Indian Journal of Palliative Care
Open access journal 
  Print this page Email this page   Small font sizeDefault font sizeIncrease font size Users online: 1561  
     Home | About | Feedback | Login 
  Current Issue Back Issues Editorial Board Authors and Reviewers How to Subscribe Advertise with us Contact Us Analgesic Prescription  
  Navigate Here 
 »   Next article
 »   Previous article
 »   Table of Contents

 Resource Links
 »   Similar in PUBMED
 »  Search Pubmed for
 »  Search in Google Scholar for
 »Related articles
 »   Citation Manager
 »   Access Statistics
 »   Reader Comments
 »   Email Alert *
 »   Add to My List *
 * Requires registration (Free)
 

 Article Access Statistics
    Viewed102    
    Printed2    
    Emailed0    
    PDF Downloaded14    
    Comments [Add]    

Recommend this journal

 

 ORIGINAL ARTICLE
Year : 2019  |  Volume : 25  |  Issue : 3  |  Page : 379--382

Availability of informal caregivers for palliative care patients with cancer: Is there a difference between higher- and lower-income settings


1 Department of Clinical Oncology, Kasr Alainy School of Medicine, Cairo University, Cairo, Egypt
2 Palliative Care Team, Chelsea and Westminster Hospital NHS Foundation Trust, London, UK

Correspondence Address:
Dr. Kyrillus S Shohdy
Cairo University Hospitals, Al-Saray St., El-Maniel, 11451, Cairo
Egypt
Login to access the Email id

Source of Support: None, Conflict of Interest: None


DOI: 10.4103/IJPC.IJPC_199_18

Rights and Permissions

Objective: Family caregivers are the default caring personnel for terminal cancer patients. The characteristics, demographics, distribution, psychological burden, and socioeconomic standards differ between high- and low-income countries. We aimed to assess those factors and their direct reflection on both the patient and the caregiver. Patients and Methods: This is a comparative cross-sectional study for terminal cancer patients in the palliative care unit between the United Kingdom (UK) as a high-income community and Egypt as a low-income community. We assessed the different characteristics, demographics, living place, the degree of relevance, and the availability of caregivers. Results: We have recruited 216 patients from the UK and 117 patients from Egypt. Informal caregivers were available in 74.5% and 92.3% for these patients with a mean age of 71.5 (standard deviation [SD] 16) years and 50.9 (SD 15.18) years, respectively. There has been a statistically significant difference between the two countries' caregivers in being married, family, and living in the same household (P < 0.0001). Conclusion: Low-income countries are more common to have an informal caregiver who is a family member of different degree of relevance. Caregivers in low-income settings tend to be younger, of the female gender, married, and living in the same household than in high-income ones.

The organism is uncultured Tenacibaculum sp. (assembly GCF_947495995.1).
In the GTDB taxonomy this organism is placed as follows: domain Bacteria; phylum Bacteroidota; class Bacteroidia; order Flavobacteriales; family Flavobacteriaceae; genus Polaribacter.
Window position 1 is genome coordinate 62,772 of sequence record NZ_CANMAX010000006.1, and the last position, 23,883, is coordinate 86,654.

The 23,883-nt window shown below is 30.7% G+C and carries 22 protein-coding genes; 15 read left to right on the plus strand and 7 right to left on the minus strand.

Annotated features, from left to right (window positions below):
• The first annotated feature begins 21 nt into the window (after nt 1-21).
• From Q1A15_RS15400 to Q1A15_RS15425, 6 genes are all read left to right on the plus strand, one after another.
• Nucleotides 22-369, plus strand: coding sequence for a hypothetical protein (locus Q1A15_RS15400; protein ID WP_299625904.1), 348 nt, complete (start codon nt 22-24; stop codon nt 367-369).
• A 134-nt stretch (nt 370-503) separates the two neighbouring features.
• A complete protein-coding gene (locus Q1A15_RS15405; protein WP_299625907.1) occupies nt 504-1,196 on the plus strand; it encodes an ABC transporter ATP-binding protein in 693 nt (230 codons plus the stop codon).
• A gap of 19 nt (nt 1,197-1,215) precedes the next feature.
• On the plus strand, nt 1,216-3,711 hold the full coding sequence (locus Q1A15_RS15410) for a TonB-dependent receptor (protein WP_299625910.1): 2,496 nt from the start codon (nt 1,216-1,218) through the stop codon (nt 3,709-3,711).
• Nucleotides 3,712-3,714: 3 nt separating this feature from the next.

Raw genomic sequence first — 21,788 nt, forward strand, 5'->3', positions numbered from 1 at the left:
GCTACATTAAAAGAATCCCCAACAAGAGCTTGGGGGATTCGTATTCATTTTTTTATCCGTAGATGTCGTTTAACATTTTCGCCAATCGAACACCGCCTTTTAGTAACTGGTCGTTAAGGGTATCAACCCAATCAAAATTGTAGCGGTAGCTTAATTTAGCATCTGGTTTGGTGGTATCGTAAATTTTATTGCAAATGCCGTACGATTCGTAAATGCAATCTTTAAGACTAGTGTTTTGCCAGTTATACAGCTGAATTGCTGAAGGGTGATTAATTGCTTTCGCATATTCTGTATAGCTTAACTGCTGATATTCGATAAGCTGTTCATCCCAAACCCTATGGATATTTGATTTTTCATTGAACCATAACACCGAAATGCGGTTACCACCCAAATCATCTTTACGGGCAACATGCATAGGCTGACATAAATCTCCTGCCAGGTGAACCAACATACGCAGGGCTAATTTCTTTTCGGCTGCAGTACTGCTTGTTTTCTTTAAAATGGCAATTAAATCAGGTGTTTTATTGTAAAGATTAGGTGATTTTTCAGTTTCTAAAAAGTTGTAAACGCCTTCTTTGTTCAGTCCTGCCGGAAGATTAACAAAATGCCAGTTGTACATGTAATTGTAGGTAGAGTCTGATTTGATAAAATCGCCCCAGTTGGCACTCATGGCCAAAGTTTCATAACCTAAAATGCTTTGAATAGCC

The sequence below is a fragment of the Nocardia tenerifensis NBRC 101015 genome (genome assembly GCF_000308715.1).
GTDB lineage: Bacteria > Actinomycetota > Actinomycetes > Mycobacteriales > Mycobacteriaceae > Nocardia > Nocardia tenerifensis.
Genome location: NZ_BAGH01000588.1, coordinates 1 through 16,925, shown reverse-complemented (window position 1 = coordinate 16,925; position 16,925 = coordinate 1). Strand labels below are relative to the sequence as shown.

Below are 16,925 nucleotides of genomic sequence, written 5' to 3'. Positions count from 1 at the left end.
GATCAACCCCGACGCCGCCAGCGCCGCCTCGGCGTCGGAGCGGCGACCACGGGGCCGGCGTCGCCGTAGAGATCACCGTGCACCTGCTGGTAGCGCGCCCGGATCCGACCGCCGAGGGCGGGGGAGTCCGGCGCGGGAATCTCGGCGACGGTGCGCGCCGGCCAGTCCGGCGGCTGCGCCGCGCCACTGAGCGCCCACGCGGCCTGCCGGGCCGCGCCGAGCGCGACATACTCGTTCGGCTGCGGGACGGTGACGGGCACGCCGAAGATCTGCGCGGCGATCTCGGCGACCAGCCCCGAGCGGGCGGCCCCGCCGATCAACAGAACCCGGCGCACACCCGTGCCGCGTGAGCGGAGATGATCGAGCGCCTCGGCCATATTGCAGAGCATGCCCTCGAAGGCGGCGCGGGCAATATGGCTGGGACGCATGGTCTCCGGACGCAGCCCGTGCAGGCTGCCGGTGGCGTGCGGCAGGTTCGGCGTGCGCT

[FULL TEXT] [PDF]*


        
Print this article     Email this article

Online since 1st October '05
Published by Wolters Kluwer - Medknow